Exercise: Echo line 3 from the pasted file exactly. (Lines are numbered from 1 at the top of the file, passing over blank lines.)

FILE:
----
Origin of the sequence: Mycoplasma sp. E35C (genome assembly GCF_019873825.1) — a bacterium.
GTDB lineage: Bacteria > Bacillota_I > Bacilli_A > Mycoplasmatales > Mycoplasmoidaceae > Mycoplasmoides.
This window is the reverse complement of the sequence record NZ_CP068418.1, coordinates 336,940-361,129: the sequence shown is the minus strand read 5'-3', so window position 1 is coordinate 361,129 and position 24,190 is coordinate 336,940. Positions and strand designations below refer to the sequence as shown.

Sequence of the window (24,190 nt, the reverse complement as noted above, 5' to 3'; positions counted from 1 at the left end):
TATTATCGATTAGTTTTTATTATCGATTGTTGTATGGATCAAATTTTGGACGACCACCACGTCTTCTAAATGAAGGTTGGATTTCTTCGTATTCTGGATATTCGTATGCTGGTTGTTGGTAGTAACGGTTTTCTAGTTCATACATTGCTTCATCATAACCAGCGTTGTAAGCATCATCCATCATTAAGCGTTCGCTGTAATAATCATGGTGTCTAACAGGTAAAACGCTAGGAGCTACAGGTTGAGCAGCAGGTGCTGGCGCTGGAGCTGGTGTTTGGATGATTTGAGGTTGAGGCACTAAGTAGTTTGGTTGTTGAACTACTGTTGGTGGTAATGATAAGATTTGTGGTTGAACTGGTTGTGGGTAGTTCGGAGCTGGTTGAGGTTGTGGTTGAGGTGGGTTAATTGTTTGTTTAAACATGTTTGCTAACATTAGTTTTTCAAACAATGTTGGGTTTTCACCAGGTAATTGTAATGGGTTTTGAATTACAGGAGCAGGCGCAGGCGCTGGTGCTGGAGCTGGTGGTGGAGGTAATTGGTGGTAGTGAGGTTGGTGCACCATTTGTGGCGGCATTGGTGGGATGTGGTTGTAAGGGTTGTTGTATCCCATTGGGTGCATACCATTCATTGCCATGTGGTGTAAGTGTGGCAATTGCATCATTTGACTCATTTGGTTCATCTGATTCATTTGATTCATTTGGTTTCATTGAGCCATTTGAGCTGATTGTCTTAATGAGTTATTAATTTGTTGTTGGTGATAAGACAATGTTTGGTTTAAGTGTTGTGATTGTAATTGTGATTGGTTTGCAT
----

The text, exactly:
This window is the reverse complement of the sequence record NZ_CP068418.1, coordinates 336,940-361,129: the sequence shown is the minus strand read 5'-3', so window position 1 is coordinate 361,129 and position 24,190 is coordinate 336,940. Positions and strand designations below refer to the sequence as shown.